(March 7, 11:23 a.m.) NatureFlex films have gone zero. Zero, in terms of the amount of carbon emitted during the production of biodegradable and compostable NatureFlex films, that is.

The films are manufactured by Wigton, Cumbria-based Innovia Films Ltd.

Innovia’s carbon-zero status came with the help of thousands of trees recently planted, due to results from an audit conducted on NatureFlex’s products to determine the amount of carbon needed to be offset to erase the carbon footprint involved in manufacturing, said Malcolm Cohn, Innovia’s market manager for the Americas.

“Everything we make and use has an environmental impact,” Cohn said.

Based on recommendations from the audit, Innovia planted 3,000 trees near its Wigton facility to absorb the carbon dioxide from production and make its manufacturing carbon neutral, Cohn said.

Co2balance — a company that helps reduce carbon emissions — owns and manages the forest, he said.

Innovia already adheres to several environmentally-friendly practices in its operations, including the use of 95% renewable materials to produce NatureFlex films, which allows for total disintegration in six weeks, Cohn said.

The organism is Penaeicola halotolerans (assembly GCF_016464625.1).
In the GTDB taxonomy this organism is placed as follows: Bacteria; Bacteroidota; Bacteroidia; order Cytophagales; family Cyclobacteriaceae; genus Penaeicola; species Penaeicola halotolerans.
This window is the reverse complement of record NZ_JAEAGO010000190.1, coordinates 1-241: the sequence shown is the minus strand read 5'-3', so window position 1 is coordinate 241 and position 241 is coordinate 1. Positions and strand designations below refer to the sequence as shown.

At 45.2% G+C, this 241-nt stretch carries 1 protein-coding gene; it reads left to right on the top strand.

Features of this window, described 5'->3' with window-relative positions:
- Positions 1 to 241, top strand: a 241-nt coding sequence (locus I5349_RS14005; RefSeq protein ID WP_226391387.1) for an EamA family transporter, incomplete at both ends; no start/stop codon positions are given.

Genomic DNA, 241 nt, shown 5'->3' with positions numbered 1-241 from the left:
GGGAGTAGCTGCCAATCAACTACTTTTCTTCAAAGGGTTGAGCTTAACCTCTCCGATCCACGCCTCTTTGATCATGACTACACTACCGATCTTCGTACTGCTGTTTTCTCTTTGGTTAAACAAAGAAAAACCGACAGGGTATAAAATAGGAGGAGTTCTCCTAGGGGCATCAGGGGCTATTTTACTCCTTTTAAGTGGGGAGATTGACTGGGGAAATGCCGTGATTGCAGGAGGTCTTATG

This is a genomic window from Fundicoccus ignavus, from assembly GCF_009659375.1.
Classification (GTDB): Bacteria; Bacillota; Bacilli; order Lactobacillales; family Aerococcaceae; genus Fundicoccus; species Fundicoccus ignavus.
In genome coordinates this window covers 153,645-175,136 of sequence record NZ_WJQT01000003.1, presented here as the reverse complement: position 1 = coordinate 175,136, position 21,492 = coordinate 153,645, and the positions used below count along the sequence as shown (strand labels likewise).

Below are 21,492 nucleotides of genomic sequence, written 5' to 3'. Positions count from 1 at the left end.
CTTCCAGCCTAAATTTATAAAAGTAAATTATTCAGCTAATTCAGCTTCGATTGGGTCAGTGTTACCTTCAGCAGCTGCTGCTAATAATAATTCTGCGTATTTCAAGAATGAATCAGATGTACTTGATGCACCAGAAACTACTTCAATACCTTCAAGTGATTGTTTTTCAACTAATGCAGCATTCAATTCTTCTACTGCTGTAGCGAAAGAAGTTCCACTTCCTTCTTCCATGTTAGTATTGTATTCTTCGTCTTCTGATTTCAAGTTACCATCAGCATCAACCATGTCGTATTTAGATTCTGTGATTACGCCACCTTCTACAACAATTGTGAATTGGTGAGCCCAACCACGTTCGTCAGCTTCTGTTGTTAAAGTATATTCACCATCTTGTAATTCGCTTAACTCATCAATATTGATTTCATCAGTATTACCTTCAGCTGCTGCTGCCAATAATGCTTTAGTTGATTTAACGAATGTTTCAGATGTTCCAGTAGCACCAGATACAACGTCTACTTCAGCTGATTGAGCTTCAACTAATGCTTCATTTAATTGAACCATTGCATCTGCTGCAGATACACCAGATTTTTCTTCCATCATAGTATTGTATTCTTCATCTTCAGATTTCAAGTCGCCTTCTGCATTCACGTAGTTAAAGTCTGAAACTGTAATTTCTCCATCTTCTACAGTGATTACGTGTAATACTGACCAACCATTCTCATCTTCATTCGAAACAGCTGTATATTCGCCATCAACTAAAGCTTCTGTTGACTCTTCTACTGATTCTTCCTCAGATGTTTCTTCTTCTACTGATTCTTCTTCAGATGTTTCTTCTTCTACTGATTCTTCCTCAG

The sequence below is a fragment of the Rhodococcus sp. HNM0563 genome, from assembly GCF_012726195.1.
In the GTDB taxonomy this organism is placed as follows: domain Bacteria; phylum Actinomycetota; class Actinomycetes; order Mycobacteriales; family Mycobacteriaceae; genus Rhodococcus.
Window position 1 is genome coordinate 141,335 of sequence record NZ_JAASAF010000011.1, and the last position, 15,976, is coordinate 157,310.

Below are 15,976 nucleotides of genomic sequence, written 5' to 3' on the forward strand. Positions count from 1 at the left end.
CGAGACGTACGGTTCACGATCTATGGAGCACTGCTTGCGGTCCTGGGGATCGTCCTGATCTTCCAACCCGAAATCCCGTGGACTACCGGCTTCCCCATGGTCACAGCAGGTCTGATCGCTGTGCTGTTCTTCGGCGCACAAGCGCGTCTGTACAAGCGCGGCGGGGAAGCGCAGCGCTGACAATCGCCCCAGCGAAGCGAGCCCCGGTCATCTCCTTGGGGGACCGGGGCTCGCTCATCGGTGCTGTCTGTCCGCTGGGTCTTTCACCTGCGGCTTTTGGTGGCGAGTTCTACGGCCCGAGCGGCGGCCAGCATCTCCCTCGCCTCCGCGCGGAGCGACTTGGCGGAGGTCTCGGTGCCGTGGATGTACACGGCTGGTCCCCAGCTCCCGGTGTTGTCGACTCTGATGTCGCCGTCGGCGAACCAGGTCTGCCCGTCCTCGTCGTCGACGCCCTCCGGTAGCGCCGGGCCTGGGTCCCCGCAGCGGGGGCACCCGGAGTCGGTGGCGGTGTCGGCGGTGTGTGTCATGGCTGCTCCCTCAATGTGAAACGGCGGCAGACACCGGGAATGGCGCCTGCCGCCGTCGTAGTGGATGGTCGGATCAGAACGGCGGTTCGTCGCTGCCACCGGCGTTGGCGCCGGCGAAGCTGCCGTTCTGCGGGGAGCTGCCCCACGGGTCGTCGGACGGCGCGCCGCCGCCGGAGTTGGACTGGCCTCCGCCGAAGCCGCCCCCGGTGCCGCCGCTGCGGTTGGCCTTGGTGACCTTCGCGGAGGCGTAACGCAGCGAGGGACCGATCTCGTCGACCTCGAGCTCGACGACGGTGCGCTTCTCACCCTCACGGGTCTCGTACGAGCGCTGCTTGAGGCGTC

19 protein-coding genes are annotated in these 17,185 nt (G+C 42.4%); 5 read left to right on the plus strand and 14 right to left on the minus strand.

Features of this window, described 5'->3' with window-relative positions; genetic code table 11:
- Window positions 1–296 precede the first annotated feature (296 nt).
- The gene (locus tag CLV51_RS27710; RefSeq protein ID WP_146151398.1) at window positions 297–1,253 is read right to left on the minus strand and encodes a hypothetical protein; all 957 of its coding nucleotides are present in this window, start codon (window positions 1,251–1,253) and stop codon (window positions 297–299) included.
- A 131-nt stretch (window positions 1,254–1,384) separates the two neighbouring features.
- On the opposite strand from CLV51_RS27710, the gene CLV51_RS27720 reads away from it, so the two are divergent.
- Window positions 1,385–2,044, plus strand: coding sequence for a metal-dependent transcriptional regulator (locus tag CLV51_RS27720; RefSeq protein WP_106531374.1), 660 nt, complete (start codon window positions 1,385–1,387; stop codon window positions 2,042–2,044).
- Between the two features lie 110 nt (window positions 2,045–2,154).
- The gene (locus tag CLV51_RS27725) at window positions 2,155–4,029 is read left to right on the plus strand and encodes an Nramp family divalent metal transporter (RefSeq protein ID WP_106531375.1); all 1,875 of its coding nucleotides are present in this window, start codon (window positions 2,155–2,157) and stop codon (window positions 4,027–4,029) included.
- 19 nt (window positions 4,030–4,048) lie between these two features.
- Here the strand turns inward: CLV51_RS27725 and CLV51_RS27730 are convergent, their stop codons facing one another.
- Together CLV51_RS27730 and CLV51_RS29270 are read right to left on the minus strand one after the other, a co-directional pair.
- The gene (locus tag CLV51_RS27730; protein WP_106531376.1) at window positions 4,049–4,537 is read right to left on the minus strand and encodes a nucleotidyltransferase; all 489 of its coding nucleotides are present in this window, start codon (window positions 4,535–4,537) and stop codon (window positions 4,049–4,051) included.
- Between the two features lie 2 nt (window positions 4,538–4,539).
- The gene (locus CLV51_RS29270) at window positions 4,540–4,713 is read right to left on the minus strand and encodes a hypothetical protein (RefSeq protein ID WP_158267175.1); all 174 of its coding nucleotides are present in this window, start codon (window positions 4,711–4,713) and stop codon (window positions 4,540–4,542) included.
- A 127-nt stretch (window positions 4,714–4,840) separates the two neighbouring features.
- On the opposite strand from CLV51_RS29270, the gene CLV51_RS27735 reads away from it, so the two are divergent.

“We understand why it’s important to not be as dependent on oil-based products as the past and focus on renewable resources,” he said. “It’s part of your social responsibility. If you’re going to talk the talk, you’ve got to walk the walk.”

The company has earned honors for its efforts in sustainability. Its NatureFlex films are used as overwrap on Earthcycle Packaging Ltd. trays, which earned an Impact Award in packaging at the Produce Marketing Association’s 2007 Fresh Summit convention, Cohn said.

Innovia also uses renewable energy certificates (REC) — which equalize all energy emissions used in manufacturing — to counteract any use of electricity, Cohn said.

Any excess electricity is sold to electricity grids in England, Cohn said.

Because of rising U.S. demand for Innovia’s products, the company is scheduled to open a manufacturing operation in Tecumseh, Kan., in the next 18 months, if not sooner, Cohn said.

“There’s a movement toward prepackaged produce,” he said, citing Safeway Stores, Wal-Mart Stores Inc., Thrifty Foods and Wild Oats as customers.

The plant in Kansas should be environmentally compliant as well, he said.

Like its Wigton facility, Innovia plans to generate electricity and use RECs, in addition to the implementation of modern practices designed to eliminate waste, chemicals and water use, he said.